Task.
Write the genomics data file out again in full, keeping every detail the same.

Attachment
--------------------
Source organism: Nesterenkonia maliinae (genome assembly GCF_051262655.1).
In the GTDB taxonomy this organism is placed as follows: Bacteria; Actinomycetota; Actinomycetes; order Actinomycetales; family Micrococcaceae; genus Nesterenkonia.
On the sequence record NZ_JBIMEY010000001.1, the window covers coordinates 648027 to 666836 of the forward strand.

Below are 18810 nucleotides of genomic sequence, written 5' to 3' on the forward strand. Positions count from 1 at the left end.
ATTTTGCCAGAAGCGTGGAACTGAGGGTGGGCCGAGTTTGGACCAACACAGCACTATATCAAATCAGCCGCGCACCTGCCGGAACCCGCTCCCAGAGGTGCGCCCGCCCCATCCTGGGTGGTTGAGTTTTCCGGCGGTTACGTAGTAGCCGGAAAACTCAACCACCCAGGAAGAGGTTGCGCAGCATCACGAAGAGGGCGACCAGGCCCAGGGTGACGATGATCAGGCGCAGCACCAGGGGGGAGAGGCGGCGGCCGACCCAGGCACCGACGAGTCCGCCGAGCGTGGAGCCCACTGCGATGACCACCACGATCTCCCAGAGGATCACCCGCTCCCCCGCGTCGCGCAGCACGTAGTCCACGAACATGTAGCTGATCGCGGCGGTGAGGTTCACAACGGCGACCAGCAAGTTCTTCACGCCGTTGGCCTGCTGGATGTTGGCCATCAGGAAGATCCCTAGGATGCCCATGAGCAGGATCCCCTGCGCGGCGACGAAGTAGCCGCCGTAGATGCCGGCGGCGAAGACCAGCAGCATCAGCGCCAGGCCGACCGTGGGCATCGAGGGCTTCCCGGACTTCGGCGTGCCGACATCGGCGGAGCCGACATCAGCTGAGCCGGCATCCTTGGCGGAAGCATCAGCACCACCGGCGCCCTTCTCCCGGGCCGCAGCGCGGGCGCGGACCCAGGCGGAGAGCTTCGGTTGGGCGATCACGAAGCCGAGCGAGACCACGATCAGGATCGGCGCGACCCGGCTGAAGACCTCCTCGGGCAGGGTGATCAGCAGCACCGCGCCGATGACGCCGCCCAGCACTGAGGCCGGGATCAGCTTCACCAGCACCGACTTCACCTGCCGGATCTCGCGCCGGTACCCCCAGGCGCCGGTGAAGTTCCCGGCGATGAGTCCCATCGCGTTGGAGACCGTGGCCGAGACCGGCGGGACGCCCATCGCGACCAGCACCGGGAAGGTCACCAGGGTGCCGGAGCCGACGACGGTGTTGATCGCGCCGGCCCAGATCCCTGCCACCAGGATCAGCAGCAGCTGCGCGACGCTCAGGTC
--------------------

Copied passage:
Source organism: Nesterenkonia maliinae (genome assembly GCF_051262655.1).
In the GTDB taxonomy this organism is placed as follows: Bacteria; Actinomycetota; Actinomycetes; order Actinomycetales; family Micrococcaceae; genus Nesterenkonia.
On the sequence record NZ_JBIMEY010000001.1, the window covers coordinates 648027 to 666836 of the forward strand.

Below are 18810 nucleotides of genomic sequence, written 5' to 3' on the forward strand. Positions count from 1 at the left end.
ATTTTGCCAGAAGCGTGGAACTGAGGGTGGGCCGAGTTTGGACCAACACAGCACTATATCAAATCAGCCGCGCACCTGCCGGAACCCGCTCCCAGAGGTGCGCCCGCCCCATCCTGGGTGGTTGAGTTTTCCGGCGGTTACGTAGTAGCCGGAAAACTCAACCACCCAGGAAGAGGTTGCGCAGCATCACGAAGAGGGCGACCAGGCCCAGGGTGACGATGATCAGGCGCAGCACCAGGGGGGAGAGGCGGCGGCCGACCCAGGCACCGACGAGTCCGCCGAGCGTGGAGCCCACTGCGATGACCACCACGATCTCCCAGAGGATCACCCGCTCCCCCGCGTCGCGCAGCACGTAGTCCACGAACATGTAGCTGATCGCGGCGGTGAGGTTCACAACGGCGACCAGCAAGTTCTTCACGCCGTTGGCCTGCTGGATGTTGGCCATCAGGAAGATCCCTAGGATGCCCATGAGCAGGATCCCCTGCGCGGCGACGAAGTAGCCGCCGTAGATGCCGGCGGCGAAGACCAGCAGCATCAGCGCCAGGCCGACCGTGGGCATCGAGGGCTTCCCGGACTTCGGCGTGCCGACATCGGCGGAGCCGACATCAGCTGAGCCGGCATCCTTGGCGGAAGCATCAGCACCACCGGCGCCCTTCTCCCGGGCCGCAGCGCGGGCGCGGACCCAGGCGGAGAGCTTCGGTTGGGCGATCACGAAGCCGAGCGAGACCACGATCAGGATCGGCGCGACCCGGCTGAAGACCTCCTCGGGCAGGGTGATCAGCAGCACCGCGCCGATGACGCCGCCCAGCACTGAGGCCGGGATCAGCTTCACCAGCACCGACTTCACCTGCCGGATCTCGCGCCGGTACCCCCAGGCGCCGGTGAAGTTCCCGGCGATGAGTCCCATCGCGTTGGAGACCGTGGCCGAGACCGGCGGGACGCCCATCGCGACCAGCACCGGGAAGGTCACCAGGGTGCCGGAGCCGACGACGGTGTTGATCGCGCCGGCCCAGATCCCTGCCACCAGGATCAGCAGCAGCTGCGCGACGCTCAGGTC